New Zealand: Angel Investment Activity

I represented Hatcher at the Asian Business Angels Forum in Queenstown, New Zealand, on 15-16 October 2015. (Queenstown is a small city in the southwest of the South Island of New Zealand, nestled amidst some spectacular scenery)

The forum was well attended. I noticed some things and gained valuable insights from speaking with members of the community. A few things jumped out at me:

  • - How many people in New Zealand were interested in angel investing;
  • - That they recognized the limitations of the help that they could give to the companies, but still persisted undeterred;
  • - That the angel community had over time coalesced in groups, mainly geographic based;
  • - That the government was aware of the angel investment community and it had ministerial attention and support from heavyweight ministers;
  • -That there were strong co-investment programs (which we must learn more about);
  • - That increasingly the angel community was looking within itself for leadership to better organise itself with a view to making better decisions (on for example due diligence) and getting better results from its investment activity;
  • - Leaders had emerged from within the community, and were well supported by most of the community; there was also a big push from these individuals to disseminate best practices among the angel community;
  • That deals were shared among the different angel investment hubs, so in practice almost the entire community could participate in deals.
  • - Some startup founders I engaged with there had interesting perspectives in relation to the need to build sound businesses that generated profit, more than just aiming for a big exit.

It seems much of the mechanics of the community’s working are a result of having to deal with the circumstances in which the community operates:

  • - Follow-on or growth funding is limited;
  • - The domestic market is small and not of meaningful size to fulfill the ambitions of most of the startups; hence companies need to head overseas early or turn profitable quickly;
  • - Being a relatively large and sparsely populated country, it was natural for personalities and individuals instead of group structures to have taken precedence in the early growth phases of the community.
  • - However, there had then been a phase of experimentation with various incubator structures. Many of these had not yielded outstanding results, and the lessons were still being discerned and digested.
  • - The size of the country also led to an understandable push to move organized activity around the country, when it may have yielded more return just being allowed to take root in particular places.
  • - The lack of follow-on funding and advice and market opportunities for growth had led the community to turn to the US. This in turn had led to valuation inflation, and migration of companies out of New Zealand.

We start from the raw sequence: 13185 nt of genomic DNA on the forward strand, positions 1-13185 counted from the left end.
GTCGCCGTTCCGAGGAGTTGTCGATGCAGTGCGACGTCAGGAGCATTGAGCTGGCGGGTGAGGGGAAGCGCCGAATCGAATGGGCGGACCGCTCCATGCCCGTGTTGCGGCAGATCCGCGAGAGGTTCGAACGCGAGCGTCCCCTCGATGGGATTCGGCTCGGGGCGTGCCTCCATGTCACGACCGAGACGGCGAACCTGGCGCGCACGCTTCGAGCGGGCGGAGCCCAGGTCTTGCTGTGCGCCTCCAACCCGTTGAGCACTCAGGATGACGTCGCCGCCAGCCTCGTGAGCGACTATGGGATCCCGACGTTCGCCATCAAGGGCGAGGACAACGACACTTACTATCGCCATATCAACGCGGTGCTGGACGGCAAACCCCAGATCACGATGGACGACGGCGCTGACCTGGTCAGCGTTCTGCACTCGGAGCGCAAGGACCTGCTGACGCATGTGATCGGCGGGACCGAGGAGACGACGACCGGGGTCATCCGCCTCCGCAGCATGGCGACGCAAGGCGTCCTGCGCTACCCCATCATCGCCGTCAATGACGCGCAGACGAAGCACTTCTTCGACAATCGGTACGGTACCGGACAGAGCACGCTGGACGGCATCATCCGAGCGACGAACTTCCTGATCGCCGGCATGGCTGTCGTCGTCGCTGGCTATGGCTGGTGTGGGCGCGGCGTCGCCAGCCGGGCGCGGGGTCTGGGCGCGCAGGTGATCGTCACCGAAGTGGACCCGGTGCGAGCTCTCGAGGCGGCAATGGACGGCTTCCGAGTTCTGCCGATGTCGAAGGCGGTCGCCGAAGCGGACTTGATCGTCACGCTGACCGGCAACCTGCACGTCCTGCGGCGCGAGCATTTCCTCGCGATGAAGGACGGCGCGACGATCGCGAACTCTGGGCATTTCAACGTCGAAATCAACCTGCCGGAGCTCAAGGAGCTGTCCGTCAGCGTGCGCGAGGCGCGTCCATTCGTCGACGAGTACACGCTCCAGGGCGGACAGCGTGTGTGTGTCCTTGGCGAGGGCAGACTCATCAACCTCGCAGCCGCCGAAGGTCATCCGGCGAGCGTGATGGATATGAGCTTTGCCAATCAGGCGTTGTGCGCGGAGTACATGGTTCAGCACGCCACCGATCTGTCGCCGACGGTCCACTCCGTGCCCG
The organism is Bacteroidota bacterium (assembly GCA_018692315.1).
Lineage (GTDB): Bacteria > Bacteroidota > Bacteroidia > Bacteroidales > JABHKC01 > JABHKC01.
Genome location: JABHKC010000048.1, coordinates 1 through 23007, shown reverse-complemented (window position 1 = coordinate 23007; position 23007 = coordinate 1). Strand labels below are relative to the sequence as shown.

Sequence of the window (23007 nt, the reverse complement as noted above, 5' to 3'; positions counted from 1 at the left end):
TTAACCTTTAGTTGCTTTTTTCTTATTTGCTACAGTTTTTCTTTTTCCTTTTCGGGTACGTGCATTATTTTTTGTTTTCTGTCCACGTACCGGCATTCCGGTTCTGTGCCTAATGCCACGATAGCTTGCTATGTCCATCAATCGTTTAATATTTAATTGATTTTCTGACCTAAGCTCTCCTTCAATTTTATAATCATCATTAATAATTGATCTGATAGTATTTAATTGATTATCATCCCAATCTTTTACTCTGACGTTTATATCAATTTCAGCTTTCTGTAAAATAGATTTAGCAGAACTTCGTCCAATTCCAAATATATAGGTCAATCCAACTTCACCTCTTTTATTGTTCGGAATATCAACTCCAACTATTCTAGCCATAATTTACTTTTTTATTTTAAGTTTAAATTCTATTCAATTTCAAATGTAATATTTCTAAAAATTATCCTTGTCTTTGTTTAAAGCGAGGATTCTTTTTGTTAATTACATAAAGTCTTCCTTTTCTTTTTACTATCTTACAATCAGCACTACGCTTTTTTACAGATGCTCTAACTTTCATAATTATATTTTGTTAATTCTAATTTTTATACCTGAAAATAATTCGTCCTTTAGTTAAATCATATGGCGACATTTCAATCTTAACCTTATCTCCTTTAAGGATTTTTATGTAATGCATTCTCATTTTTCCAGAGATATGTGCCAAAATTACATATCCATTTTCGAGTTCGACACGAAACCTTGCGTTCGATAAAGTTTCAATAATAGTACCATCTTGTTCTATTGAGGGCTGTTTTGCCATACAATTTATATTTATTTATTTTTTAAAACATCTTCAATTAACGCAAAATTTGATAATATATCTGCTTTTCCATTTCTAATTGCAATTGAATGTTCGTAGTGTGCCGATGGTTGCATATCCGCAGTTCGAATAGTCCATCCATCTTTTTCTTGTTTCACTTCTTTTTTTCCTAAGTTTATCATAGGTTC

What I appreciated about the community was that there was recognition that some of the early phenomena resulting from the natural evolution of the community should be corrected. In particular, it used to be seen as a badge of honour for startups to do second or third rounds at large valuations, which ended up trapping some start-ups up a tree they then had to make the unpleasant decision to climb down from. Today there seems to be more understanding that valuations need to be explainable by reference to where the company was in its growth journey.

The community was also very open to learning how to do things better.

There, I feel the experience we have had growing Hatcher’s processes and portfolio could add some value. Points I made in my panel session about the value of applying process and intensive involvement as a venture builder, focusing on a niche (B2B in our case), having a clear idea of founder profile (we preferred older founding teams that had a range of experience and competences), were not lost on those listening. I had many good conversations about this after my panel session at the event and look forward to more such exchanges.

Another thing that struck me – and this is larger than just the angel or venture scene - was how down to earth, open and sincere people in the community were. There was a lot of warmth, tremendous amounts of kind sentiment, and a willingness among people I spoke with to make introductions. This community clearly has a strong ethic and all the ingredients for progress together.

Hatcher looks forward to being involved with the New Zealand venture community in the years ahead.

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For more information on the NZ angel investment scene, see here

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Harveen Narulla

As Chairman of Hatcher, my responsibilities include establishing consensus among our high-powered teams of champions on the vision of the Group; supporting the Group companies in understanding direction issues and making strategic decisions; ensuring all Group endeavours are well-funded; and strengthening relationships with community, government and other ecosystem partners.

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